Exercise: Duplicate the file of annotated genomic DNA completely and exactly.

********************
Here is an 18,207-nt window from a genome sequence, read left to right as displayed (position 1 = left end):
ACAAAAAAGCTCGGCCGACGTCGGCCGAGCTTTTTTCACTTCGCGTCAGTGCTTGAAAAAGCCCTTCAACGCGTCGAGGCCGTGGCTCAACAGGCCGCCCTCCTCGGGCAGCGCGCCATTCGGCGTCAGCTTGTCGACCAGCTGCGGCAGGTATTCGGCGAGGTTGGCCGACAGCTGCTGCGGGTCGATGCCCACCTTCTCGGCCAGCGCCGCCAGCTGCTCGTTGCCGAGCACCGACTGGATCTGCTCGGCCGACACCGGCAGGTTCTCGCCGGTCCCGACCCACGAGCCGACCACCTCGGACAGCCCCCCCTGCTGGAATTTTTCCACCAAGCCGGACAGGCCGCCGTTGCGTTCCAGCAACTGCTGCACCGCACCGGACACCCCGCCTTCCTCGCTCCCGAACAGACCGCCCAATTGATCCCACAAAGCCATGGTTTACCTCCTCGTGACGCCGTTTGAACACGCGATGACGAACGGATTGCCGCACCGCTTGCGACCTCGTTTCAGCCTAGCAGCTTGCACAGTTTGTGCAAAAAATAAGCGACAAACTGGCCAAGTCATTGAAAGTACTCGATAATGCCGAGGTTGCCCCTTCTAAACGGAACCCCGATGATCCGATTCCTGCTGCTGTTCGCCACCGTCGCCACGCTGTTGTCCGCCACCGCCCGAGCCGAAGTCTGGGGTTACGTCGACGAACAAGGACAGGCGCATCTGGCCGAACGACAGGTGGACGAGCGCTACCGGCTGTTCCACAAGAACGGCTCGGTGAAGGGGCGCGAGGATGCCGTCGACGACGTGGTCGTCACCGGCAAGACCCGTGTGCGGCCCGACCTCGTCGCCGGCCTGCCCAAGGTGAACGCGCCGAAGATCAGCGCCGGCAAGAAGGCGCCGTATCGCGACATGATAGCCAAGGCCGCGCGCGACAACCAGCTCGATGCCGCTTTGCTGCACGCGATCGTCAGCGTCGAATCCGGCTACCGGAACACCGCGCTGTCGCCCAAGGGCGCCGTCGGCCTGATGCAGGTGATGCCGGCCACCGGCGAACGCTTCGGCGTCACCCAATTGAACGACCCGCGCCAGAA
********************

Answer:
Here is an 18,207-nt window from a genome sequence, read left to right as displayed (position 1 = left end):
ACAAAAAAGCTCGGCCGACGTCGGCCGAGCTTTTTTCACTTCGCGTCAGTGCTTGAAAAAGCCCTTCAACGCGTCGAGGCCGTGGCTCAACAGGCCGCCCTCCTCGGGCAGCGCGCCATTCGGCGTCAGCTTGTCGACCAGCTGCGGCAGGTATTCGGCGAGGTTGGCCGACAGCTGCTGCGGGTCGATGCCCACCTTCTCGGCCAGCGCCGCCAGCTGCTCGTTGCCGAGCACCGACTGGATCTGCTCGGCCGACACCGGCAGGTTCTCGCCGGTCCCGACCCACGAGCCGACCACCTCGGACAGCCCCCCCTGCTGGAATTTTTCCACCAAGCCGGACAGGCCGCCGTTGCGTTCCAGCAACTGCTGCACCGCACCGGACACCCCGCCTTCCTCGCTCCCGAACAGACCGCCCAATTGATCCCACAAAGCCATGGTTTACCTCCTCGTGACGCCGTTTGAACACGCGATGACGAACGGATTGCCGCACCGCTTGCGACCTCGTTTCAGCCTAGCAGCTTGCACAGTTTGTGCAAAAAATAAGCGACAAACTGGCCAAGTCATTGAAAGTACTCGATAATGCCGAGGTTGCCCCTTCTAAACGGAACCCCGATGATCCGATTCCTGCTGCTGTTCGCCACCGTCGCCACGCTGTTGTCCGCCACCGCCCGAGCCGAAGTCTGGGGTTACGTCGACGAACAAGGACAGGCGCATCTGGCCGAACGACAGGTGGACGAGCGCTACCGGCTGTTCCACAAGAACGGCTCGGTGAAGGGGCGCGAGGATGCCGTCGACGACGTGGTCGTCACCGGCAAGACCCGTGTGCGGCCCGACCTCGTCGCCGGCCTGCCCAAGGTGAACGCGCCGAAGATCAGCGCCGGCAAGAAGGCGCCGTATCGCGACATGATAGCCAAGGCCGCGCGCGACAACCAGCTCGATGCCGCTTTGCTGCACGCGATCGTCAGCGTCGAATCCGGCTACCGGAACACCGCGCTGTCGCCCAAGGGCGCCGTCGGCCTGATGCAGGTGATGCCGGCCACCGGCGAACGCTTCGGCGTCACCCAATTGAACGACCCGCGCCAGAA